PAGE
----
The Jerusalem Post has some details about the inscription from today’s archaeology conference in Jerusalem. Some extracts:
A teenage volunteer found the curved pottery shard, 15 centimeters by 15 centimeters, in July near the stairs and stone washtub of an excavated home. It was later discovered to bear five lines of characters known as proto-Canaanite, a precursor of the Hebrew alphabet. Carbon-14 analysis of burnt olive pits found in the same layer of the site dated them to between 1,000 and 975 B.C., the same time as the Biblical golden age of David’s rule in Jerusalem. Scholars have identified other, smaller Hebrew fragments from the 10th century B.C., but the script, which Garfinkel suggests might be part of a letter, predates the next significant Hebrew inscription by between 100 and 200 years…. The shard is now kept in a university safe while philologists translate it, a task expected to take months. But several words have already been tentatively identified, including ones meaning "judge," "slave" and "king." The Israelites were not the only ones using proto-Canaanite characters, and other scholars suggest it is difficult – perhaps impossible – to conclude the text is Hebrew and not a related tongue spoken in the area at the time. Garfinkel bases his identification on a three-letter verb from the inscription meaning "to do," a word he said existed only in Hebrew. "That leads us to believe that this is Hebrew, and that this is the oldest Hebrew inscription that has been found," he said…. If the inscription is Hebrew, it would indicate a connection to the Israelites and make the text "one of the most important texts, without a doubt, in the corpus of Hebrew inscriptions," Maier said. But it has great importance whatever the language turns out to be, he added.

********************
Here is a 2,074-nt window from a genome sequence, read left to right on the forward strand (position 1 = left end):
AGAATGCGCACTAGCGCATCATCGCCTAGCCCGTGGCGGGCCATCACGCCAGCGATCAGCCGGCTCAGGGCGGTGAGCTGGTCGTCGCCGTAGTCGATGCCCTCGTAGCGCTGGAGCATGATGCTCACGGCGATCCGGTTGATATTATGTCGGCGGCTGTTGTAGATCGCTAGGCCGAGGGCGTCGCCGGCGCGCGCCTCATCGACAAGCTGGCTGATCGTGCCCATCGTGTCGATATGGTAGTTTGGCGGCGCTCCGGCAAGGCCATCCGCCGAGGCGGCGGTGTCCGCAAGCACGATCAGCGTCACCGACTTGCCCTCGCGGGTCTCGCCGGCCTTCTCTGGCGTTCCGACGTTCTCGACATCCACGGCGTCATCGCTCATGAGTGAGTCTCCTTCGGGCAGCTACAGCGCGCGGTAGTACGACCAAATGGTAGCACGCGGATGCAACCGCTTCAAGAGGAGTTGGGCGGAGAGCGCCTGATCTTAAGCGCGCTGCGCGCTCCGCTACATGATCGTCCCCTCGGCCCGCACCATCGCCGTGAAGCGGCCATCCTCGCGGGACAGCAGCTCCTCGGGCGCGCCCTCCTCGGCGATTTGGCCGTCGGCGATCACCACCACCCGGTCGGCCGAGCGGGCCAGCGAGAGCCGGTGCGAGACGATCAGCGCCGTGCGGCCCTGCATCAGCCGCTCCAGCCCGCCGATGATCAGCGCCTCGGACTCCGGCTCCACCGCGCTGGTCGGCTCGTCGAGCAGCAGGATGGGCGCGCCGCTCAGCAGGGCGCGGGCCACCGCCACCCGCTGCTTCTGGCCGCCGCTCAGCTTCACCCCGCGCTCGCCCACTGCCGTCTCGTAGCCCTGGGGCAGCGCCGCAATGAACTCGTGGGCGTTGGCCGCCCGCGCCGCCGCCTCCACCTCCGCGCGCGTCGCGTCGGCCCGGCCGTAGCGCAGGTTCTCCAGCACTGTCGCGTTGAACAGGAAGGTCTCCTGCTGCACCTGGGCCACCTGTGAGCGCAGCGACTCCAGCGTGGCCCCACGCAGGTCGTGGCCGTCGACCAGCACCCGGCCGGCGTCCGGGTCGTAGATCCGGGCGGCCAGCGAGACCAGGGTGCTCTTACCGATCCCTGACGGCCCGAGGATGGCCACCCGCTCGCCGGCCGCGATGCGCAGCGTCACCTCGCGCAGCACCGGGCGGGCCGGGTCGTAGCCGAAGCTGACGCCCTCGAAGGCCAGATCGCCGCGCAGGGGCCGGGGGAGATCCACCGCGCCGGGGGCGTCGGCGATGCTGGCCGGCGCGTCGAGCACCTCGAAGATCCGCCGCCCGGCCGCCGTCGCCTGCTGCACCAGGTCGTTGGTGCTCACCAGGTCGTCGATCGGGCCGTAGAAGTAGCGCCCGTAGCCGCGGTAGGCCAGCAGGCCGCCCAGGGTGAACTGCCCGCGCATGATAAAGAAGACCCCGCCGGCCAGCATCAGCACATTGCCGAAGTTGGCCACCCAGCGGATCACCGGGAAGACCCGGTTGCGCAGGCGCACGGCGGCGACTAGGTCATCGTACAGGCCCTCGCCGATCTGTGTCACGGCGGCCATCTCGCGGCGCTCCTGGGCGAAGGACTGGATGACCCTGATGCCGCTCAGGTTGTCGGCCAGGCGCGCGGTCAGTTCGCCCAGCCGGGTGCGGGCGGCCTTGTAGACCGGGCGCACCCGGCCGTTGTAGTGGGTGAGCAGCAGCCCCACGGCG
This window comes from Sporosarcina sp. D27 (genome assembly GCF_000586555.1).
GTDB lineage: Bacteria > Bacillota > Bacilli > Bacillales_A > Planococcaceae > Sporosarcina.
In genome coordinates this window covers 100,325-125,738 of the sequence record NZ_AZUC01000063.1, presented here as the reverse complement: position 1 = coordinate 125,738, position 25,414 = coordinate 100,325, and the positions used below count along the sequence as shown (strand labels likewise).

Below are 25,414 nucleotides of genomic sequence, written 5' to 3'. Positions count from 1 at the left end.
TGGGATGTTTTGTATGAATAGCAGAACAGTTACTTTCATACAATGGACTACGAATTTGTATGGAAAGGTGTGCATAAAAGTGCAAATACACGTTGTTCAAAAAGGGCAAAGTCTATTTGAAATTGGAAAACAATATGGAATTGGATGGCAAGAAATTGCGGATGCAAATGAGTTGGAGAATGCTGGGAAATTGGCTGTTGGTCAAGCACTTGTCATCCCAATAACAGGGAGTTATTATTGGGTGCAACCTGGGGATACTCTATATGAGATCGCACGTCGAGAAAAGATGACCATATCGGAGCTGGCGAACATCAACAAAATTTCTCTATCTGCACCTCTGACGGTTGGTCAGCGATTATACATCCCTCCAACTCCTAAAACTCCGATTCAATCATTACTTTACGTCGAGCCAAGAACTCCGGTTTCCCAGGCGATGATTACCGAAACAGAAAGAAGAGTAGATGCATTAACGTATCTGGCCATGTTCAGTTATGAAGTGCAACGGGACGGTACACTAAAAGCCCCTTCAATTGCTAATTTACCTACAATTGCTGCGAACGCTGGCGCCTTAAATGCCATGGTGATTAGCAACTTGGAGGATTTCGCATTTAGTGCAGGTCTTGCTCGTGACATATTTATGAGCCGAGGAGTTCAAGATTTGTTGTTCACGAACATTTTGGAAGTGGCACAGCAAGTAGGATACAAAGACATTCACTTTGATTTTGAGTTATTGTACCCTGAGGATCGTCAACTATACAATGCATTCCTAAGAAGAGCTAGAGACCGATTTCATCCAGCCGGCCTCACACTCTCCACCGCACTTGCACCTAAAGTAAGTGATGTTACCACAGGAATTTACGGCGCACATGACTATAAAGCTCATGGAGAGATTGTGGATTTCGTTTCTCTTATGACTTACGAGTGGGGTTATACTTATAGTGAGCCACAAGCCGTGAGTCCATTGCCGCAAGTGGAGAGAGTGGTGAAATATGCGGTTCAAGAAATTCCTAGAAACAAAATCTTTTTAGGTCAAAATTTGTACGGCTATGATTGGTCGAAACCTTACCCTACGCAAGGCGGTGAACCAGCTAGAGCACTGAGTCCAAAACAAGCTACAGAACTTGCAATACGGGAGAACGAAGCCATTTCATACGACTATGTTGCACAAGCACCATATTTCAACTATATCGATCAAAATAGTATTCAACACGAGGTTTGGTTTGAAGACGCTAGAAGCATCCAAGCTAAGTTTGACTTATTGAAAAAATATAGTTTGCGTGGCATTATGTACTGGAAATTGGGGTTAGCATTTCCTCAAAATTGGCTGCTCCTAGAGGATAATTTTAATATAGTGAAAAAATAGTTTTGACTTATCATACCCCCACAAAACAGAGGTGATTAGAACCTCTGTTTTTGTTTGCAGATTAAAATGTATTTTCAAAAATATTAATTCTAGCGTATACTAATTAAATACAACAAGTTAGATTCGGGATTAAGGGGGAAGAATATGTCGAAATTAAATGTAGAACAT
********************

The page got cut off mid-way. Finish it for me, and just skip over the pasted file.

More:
The full story is here.
One thought on “Khirbet Qeiyafa Inscription”
Also from the article:
“The nature of the ceramic shards found at the site suggest residents might have been neither Israelites nor Philistines but members of a third, unknown people, he [A. Maier] said.”
Interesting choice of words. “Unknown”?
“Finkelstein […] warned against what he said was a “revival in the belief that what’s written in the Bible is accurate like a newspaper.””
That’s a good analogy, actually.